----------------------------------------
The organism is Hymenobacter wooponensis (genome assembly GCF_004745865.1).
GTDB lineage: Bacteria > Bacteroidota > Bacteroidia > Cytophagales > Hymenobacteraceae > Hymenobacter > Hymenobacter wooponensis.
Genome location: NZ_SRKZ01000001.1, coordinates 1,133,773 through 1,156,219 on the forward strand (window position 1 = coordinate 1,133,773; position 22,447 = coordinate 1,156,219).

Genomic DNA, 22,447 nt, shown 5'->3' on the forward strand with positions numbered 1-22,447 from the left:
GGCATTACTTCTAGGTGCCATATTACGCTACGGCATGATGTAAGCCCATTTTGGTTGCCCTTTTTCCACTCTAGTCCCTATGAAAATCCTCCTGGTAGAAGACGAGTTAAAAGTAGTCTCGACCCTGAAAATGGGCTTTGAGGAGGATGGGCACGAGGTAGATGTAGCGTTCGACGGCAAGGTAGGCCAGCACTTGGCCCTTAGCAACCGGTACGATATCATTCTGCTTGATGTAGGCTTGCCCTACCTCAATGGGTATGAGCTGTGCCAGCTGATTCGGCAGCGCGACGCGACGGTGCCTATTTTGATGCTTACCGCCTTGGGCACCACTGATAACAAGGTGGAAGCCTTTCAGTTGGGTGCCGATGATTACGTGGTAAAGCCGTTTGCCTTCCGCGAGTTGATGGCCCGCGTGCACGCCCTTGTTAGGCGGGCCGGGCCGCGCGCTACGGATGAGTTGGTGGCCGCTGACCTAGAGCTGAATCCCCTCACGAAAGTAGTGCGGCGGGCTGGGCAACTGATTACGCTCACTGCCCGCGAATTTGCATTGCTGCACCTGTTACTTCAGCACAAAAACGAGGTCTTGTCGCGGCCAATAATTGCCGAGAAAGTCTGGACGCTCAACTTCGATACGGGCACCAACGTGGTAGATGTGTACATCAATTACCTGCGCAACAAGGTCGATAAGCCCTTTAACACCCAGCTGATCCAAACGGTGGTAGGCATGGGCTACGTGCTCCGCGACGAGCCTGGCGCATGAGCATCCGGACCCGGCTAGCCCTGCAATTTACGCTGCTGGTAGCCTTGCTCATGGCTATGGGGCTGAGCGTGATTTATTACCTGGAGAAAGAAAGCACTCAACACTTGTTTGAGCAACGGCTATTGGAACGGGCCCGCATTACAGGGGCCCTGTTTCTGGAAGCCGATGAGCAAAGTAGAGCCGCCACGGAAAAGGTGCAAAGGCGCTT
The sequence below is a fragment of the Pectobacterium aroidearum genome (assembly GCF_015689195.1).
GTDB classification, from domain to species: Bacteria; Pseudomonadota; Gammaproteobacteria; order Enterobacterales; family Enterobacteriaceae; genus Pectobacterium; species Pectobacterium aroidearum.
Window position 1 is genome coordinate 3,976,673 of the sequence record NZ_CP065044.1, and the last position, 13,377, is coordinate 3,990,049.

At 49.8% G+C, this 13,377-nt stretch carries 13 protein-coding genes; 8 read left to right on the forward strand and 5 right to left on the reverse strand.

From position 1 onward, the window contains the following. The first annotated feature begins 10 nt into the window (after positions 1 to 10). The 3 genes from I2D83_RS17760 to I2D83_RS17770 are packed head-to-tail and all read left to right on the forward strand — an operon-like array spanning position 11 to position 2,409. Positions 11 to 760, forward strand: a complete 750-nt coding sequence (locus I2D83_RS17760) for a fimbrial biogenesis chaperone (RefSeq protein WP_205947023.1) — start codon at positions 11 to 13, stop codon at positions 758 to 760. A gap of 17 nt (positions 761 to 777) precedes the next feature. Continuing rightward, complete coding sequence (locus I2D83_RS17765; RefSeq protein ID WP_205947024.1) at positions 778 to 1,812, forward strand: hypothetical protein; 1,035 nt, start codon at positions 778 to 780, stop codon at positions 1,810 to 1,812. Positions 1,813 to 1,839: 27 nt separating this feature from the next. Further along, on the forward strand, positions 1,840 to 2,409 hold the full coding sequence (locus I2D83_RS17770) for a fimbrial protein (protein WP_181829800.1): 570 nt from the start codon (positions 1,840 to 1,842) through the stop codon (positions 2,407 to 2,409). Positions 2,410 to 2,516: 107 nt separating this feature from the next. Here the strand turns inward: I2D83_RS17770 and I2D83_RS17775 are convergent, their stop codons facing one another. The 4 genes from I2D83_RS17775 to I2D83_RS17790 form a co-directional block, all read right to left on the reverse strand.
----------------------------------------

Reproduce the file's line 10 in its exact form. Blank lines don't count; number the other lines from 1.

From position 1 onward, the window contains the following. The first annotated feature begins 10 nt into the window (after positions 1 to 10). The 3 genes from I2D83_RS17760 to I2D83_RS17770 are packed head-to-tail and all read left to right on the forward strand — an operon-like array spanning position 11 to position 2,409. Positions 11 to 760, forward strand: a complete 750-nt coding sequence (locus I2D83_RS17760) for a fimbrial biogenesis chaperone (RefSeq protein WP_205947023.1) — start codon at positions 11 to 13, stop codon at positions 758 to 760. A gap of 17 nt (positions 761 to 777) precedes the next feature. Continuing rightward, complete coding sequence (locus I2D83_RS17765; RefSeq protein ID WP_205947024.1) at positions 778 to 1,812, forward strand: hypothetical protein; 1,035 nt, start codon at positions 778 to 780, stop codon at positions 1,810 to 1,812. Positions 1,813 to 1,839: 27 nt separating this feature from the next. Further along, on the forward strand, positions 1,840 to 2,409 hold the full coding sequence (locus I2D83_RS17770) for a fimbrial protein (protein WP_181829800.1): 570 nt from the start codon (positions 1,840 to 1,842) through the stop codon (positions 2,407 to 2,409). Positions 2,410 to 2,516: 107 nt separating this feature from the next. Here the strand turns inward: I2D83_RS17770 and I2D83_RS17775 are convergent, their stop codons facing one another. The 4 genes from I2D83_RS17775 to I2D83_RS17790 form a co-directional block, all read right to left on the reverse strand.